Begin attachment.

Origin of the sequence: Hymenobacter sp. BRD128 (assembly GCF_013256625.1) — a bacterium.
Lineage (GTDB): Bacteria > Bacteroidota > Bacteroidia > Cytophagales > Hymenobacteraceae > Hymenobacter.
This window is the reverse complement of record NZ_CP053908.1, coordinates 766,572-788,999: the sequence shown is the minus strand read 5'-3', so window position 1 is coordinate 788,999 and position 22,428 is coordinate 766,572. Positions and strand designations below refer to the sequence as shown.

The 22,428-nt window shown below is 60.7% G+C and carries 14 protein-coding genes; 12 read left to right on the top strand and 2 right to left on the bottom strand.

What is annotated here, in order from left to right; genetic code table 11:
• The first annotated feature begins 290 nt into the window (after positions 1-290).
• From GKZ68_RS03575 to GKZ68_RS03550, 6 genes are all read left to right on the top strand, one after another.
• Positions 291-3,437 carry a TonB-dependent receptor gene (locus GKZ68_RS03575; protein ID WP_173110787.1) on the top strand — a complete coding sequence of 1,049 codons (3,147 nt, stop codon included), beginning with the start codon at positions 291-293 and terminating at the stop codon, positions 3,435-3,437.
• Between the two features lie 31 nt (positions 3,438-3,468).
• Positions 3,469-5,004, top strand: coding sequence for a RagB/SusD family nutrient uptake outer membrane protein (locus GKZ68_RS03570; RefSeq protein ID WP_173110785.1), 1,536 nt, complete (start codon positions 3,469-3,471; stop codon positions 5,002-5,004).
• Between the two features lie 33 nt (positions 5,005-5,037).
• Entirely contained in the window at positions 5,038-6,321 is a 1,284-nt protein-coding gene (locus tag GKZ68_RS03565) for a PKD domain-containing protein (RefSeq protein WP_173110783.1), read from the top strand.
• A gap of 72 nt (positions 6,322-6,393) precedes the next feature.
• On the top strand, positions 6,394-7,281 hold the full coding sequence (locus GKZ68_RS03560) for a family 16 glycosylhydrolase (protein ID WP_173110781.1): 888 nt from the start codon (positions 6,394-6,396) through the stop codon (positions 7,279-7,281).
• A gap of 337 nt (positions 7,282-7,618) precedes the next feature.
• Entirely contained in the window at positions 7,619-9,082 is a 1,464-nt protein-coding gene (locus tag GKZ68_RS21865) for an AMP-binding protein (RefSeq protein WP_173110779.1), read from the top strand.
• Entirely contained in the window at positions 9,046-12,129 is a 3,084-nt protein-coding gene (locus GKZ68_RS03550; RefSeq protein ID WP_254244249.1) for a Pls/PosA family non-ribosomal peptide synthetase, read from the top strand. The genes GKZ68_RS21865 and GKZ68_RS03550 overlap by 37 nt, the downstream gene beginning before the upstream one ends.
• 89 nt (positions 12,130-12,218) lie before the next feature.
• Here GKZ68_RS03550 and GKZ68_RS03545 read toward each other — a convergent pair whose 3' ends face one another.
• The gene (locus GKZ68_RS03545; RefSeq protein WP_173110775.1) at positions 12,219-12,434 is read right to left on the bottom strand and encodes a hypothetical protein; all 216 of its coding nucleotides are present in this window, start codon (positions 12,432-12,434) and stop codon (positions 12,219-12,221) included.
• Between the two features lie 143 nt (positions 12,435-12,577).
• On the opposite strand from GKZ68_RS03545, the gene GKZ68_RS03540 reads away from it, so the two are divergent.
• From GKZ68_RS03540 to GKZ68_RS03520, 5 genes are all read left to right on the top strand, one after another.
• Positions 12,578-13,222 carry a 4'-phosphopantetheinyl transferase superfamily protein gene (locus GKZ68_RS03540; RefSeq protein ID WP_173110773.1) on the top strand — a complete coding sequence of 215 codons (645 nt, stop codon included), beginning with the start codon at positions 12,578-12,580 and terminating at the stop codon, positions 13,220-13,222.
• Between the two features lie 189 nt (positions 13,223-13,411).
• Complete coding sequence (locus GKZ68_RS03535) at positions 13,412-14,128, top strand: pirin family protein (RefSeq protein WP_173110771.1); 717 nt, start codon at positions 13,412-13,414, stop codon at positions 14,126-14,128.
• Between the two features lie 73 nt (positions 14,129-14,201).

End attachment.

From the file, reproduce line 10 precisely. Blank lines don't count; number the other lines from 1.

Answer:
• Positions 3,469-5,004, top strand: coding sequence for a RagB/SusD family nutrient uptake outer membrane protein (locus GKZ68_RS03570; RefSeq protein ID WP_173110785.1), 1,536 nt, complete (start codon positions 3,469-3,471; stop codon positions 5,002-5,004).